(BP chief executive, Lord Browne: ‘There are an awful lot of players and I guess the sector will change shape’)
By Russell Hotten, Industry Editor
25 October 2006
Lord Browne, the chief executive of BP, predicted a wave of consolidation in the oil and gas industry as falling prices led companies to re-assess the finances of their exploration and development activities.
Speaking as he unveiled a small rise in the company’s third-quarter net profits, Lord Browne said oil prices would continue downward. “A lot of supply is coming on to the market. We are not suggesting a crash, but more of a moderation.”
Crude oil has been trading recently at around $60 a barrel, down from a peak of $78.40 in July.
Lord Browne said: “The high oil prices meant a lot of activity [from exploration and production companies]. A fall in prices will raises questions about investments. There are an awful lot of players and I guess the sector will change shape.” But he added: “We continue to take the view that oil prices will exceed an average of $40 per barrel over the medium term.” He would not be drawn on BP’s role in any consolidation and appeared dismissive of suggestions that the company might one day merge with Royal Dutch Shell.
The third-quarter profits, including exceptional contributions, jumped 58pc at $6.98bn (£3.7bn). This brought profits for the nine months to $18.35bn, against $14.8bn — a 24pc rise. But excluding exceptional items, these latest Q3 net profits were $4.55bn against $4.4bn last time.
The company has faced a series of problems at its Prudhoe Bay oil field in Alaska and delays to the opening of the key Thunder Horse platform in the Gulf of Mexico.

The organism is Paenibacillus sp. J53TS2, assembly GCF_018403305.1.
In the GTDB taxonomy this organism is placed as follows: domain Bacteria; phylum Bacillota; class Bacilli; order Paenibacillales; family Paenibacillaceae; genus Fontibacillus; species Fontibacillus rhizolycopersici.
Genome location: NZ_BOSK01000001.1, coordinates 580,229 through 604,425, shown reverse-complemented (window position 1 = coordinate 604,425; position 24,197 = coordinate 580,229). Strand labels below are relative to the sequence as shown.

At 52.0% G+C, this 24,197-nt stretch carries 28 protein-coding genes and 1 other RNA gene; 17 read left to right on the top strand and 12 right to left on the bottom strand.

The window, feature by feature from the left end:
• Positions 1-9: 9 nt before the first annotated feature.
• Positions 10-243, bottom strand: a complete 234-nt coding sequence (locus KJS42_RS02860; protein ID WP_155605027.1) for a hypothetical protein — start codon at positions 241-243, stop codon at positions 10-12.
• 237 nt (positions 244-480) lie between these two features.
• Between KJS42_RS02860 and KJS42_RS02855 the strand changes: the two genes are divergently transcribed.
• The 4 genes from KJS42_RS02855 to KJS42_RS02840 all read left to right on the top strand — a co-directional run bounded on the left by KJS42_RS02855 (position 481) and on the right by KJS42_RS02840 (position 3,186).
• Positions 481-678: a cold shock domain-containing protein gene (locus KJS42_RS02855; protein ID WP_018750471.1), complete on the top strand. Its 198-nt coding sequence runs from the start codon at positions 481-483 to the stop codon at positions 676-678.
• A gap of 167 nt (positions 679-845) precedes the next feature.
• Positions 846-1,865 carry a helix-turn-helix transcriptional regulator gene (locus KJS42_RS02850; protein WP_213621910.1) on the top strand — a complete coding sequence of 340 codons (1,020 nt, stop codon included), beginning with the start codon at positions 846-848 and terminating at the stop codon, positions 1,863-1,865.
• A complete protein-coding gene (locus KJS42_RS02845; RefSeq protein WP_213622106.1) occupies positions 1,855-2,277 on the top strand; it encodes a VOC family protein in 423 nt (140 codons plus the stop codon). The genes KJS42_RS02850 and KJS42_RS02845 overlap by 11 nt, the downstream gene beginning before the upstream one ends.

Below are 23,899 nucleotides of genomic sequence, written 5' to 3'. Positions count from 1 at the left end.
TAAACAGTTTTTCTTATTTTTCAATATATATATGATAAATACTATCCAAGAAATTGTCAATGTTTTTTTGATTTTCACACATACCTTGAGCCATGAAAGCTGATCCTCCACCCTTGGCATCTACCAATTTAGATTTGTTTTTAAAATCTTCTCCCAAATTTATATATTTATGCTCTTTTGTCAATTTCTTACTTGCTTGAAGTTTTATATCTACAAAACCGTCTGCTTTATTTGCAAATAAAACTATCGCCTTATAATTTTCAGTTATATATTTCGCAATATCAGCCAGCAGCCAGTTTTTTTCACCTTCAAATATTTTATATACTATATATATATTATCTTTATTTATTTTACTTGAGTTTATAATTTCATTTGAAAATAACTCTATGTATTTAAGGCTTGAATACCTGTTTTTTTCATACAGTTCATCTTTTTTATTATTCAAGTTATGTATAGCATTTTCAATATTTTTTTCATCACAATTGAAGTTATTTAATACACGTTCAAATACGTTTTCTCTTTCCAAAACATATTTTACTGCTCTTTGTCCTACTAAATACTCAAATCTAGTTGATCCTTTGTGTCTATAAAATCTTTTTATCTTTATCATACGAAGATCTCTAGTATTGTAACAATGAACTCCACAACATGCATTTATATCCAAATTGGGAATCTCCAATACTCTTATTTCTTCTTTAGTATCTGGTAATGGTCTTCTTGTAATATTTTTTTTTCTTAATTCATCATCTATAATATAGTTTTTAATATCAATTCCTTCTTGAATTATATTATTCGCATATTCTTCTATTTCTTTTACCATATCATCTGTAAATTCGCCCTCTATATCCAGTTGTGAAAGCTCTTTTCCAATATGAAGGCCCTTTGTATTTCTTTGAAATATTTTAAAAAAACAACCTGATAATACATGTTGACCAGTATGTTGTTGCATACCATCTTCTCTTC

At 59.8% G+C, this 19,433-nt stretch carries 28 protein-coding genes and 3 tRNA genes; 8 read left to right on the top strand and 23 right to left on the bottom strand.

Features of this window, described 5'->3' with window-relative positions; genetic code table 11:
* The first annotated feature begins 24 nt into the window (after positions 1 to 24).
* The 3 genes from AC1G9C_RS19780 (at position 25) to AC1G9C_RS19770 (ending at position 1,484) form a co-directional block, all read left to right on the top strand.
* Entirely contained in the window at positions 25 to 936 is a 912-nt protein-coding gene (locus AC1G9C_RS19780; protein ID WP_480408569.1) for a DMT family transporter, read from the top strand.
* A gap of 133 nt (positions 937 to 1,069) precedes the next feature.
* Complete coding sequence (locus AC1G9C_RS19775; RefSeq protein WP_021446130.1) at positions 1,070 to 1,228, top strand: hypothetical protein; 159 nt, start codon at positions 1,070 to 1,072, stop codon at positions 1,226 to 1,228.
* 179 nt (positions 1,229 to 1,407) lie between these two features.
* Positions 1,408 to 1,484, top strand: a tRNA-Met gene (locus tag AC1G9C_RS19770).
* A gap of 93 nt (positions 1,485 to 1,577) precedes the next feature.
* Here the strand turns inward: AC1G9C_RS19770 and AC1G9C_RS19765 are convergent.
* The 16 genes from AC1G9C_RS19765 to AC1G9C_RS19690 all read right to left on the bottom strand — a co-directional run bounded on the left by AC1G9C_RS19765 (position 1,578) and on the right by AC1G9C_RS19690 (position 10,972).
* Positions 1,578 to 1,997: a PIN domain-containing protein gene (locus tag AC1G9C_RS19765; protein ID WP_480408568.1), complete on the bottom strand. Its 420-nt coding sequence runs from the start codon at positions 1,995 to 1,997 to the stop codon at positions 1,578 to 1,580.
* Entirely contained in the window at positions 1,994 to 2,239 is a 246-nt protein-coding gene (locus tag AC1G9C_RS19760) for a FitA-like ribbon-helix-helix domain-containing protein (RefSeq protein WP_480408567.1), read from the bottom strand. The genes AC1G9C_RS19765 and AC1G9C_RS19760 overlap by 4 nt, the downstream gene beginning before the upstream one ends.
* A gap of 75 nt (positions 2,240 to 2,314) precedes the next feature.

BP pumped 3.8m barrels of oil a day between July and September. This was 8,000 barrels a day less than a year ago when production was devastated by hurricanes which hit the Gulf of Mexico.
It was also 202,000 barrels below the level reached in the second quarter of this year. Lord Browne again acknowledged that the company faced several problems, but said his job now was to help correct them. “This is not about me. It’s about BP and how we put things right.”
The problems, which also include a fatal refinery explosion in Texas and allegations of market rigging, have seen its shares fall almost 20pc since April.
BP said yesterday that it was setting aside another $400m to cover compensation claims related to the 2005 blast, pushing the total bill, including repairs and lost profits to around $2bn.
In a research note yesterday, analysts at Citigroup said: “This was always going to be a difficult quarter for BP. We believe the operational and reputational recovery will take time for BP.”
Despite reports that the Russian government is putting pressure on Western energy companies, such as Shell, in order to get a larger slice of oil and gas revenues, Lord Browne insisted that BP was not affected by any such action.
The quarterly dividend is 5.2p, against 5p last year, bringing the increase over the past nine months to 8pc.